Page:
The Internet Pinball Serial Number Database or IPSND collects serial numbers of
pinball machines and publishes a database of these on the Internet. Our goal is
to make available a registration of all pinball machines in existence and allow
tools for slicing, dicing and visualization of the data.
Games:5,724 Serials:29,230 Visitors:11,800,844 Members:3,520 Photos:9,639 Lat/Lng:12,143 Masks:3,005(52.50 %) Traits:250 Nudges:49,955 Avg Nudge:3.67
Most Serials:Twilight Zone(710) Most Submissions: John Vorwerk(2,223) Most Points: John Vorwerk(12,902) Highest Quality: Jim Butler(9.14) Most Nudges: King of Pinball(5,646)
Some manufacturer's assigned serial numbers to their games in a predefind format
in order to distinguish the serial number from other games they may have made. Other
manufacturer's had a single running sequence of numbers that they used throughout
their production run. To complicate things more, these serial number sequences where
often changed during a manufacturer's existence as a company. Serial number seqences
were also modifed in order to conceal actual production runs of a game from competing
If the submitted serial numbers start to exhibit a pattern or there is other documentation
about a serial number format for a particular game, then the Serial Number Submission
page will show a section explaining the format for that specific game.
Examples of some serial number format rules are below...
Gottlieb used a one or two-digit suffix on all serial numbers that distinguished
the game name by using letters that were similar to the title. Duette had serials
such as '123456D' and Southern Belle had a serial number like '070834SB'.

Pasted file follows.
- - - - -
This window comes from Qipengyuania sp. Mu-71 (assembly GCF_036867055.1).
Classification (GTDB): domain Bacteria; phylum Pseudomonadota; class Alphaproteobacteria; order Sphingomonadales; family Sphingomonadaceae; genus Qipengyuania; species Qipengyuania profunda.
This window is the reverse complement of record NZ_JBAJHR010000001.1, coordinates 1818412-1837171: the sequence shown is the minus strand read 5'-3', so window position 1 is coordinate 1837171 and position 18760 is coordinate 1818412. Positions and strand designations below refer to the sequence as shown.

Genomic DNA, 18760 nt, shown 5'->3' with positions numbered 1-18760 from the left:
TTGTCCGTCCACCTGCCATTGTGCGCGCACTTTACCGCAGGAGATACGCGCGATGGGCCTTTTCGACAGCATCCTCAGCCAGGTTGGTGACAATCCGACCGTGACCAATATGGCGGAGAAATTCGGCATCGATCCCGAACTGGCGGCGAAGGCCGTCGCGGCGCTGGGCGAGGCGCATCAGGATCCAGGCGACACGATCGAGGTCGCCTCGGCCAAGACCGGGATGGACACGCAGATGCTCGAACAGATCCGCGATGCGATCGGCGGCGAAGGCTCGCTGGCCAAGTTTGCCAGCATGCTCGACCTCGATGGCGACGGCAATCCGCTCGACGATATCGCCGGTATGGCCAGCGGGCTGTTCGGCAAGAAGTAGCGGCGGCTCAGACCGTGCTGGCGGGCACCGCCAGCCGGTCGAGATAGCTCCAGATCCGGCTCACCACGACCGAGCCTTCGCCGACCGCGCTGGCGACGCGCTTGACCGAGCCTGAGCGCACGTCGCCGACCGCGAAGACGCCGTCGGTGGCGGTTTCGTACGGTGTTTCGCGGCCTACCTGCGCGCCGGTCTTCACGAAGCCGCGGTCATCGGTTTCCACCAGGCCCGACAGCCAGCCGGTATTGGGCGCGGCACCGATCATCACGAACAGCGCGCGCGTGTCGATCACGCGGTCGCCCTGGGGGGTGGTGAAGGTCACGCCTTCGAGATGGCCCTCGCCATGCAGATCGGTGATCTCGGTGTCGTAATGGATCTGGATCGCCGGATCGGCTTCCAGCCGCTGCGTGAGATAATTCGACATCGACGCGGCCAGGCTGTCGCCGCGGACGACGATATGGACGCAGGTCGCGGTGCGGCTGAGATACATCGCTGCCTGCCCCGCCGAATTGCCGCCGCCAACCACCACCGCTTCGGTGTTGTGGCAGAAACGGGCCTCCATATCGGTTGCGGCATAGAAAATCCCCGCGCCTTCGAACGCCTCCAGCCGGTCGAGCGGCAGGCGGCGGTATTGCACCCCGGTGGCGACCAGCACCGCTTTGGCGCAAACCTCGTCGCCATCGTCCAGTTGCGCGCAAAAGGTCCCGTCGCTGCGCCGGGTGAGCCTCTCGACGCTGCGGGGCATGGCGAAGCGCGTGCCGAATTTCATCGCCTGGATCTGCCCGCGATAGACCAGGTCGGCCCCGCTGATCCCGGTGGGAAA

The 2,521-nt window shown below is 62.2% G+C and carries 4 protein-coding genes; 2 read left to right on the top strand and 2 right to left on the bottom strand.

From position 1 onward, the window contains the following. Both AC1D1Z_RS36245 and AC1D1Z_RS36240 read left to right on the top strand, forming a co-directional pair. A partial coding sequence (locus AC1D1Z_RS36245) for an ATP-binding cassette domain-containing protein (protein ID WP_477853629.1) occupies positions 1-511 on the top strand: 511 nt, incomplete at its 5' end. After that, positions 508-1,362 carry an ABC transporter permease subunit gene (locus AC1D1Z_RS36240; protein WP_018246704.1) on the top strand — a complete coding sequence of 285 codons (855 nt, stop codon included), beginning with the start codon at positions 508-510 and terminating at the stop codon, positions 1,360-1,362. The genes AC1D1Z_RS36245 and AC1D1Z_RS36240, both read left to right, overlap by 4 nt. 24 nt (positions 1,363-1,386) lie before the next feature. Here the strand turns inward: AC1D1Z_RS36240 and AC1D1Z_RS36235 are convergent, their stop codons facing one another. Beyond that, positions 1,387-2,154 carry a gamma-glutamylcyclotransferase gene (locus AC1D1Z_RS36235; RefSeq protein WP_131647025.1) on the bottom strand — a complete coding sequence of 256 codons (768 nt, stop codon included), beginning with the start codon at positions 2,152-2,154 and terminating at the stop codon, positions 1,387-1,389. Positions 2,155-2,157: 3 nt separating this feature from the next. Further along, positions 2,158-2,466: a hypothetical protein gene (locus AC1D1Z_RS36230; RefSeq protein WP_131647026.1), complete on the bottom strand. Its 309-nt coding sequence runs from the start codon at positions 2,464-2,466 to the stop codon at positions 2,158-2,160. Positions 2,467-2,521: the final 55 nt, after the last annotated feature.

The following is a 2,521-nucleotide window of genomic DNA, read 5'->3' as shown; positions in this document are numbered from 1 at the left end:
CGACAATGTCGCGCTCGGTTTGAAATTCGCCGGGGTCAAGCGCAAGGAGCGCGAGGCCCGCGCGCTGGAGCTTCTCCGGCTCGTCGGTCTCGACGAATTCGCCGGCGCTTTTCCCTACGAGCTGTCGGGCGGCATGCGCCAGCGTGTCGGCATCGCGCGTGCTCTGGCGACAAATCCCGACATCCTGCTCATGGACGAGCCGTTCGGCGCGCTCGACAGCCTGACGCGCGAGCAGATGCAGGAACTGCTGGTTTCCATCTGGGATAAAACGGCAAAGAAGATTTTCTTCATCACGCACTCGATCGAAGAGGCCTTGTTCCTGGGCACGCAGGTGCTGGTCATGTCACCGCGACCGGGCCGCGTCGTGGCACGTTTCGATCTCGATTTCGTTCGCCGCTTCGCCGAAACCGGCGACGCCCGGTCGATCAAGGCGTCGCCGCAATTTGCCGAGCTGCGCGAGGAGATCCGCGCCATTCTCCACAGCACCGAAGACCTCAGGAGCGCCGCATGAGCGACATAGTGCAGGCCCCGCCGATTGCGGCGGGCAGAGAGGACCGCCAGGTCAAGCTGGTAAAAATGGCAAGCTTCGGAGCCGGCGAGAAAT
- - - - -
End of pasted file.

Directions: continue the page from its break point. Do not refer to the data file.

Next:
Bally started prefixing their games with 1 or 2 letters from the name of
the game during this period. Bally's 1963 game 'Hootenanny' started with the letter
'H' while their 1965 game 'Six Sticks' started with the letters 'SK'. This
system was pretty consistent with all Electro-mechanical games up to 1977 when Bally
started manufacturing Electronic games.
As Bally started producing Electronic games they switched took the two letter prefix
rule and added an 'E' to the front for 'Electronic'. The original two letter game
prefix remained to give prefixes like 'ECE' for Centaur and 'EFA' for Fathom. This
continued until Bally merged with Midway in 1984. At this point, they no longer
had a game prefix on their serial numbers.
At this point, Bally became a part of the Williams family and their serial numbers
started a new format. All games had a 4-digit game model number added to a 6-digit
sequential production number. Truck Stop had a model number of '2001' so an example
serial number would be '2001123456'. This continued until Williams decided to change
their serial number formats across the board (See Williams/Bally below).
Prior to 1984, Williams game used a sequential 6 digit serial number with no prefix.
In 1984 with Laser Cue, they started adding a 3-digit game model number to the 6-digit
serial number. For example, Laser Cue had serial numbers like '520007393' in which
the '520' is the model number and the '007393' is the sequential production number.
During this time, Williams revamped the numbering system once again to include a
differnentiation between the Bally and Williams line as well as between redemption
and pinball games. All games started with a 5-digit 'model number' followed by the
standard 6-digit production number. The 5-digit number followed the format of..
- 200xx : Bally games produced directly after the merger.
- 400xx : Midway video games
- 500xx : Williams games produced after the merger and later Bally games.
- 600xx : Merchandise games produced after the merger.
- 900xx : Token Pins (ie: Safecracker ...) and Redemption games.
This information for the format of these serials was blatantly stolen from Jonathan D's
Williams/Bally ROM page.
If you have additional information on serial number formats or corrections to the
above data, please email email@example.com
: The Internet Pinball Serial Number Database
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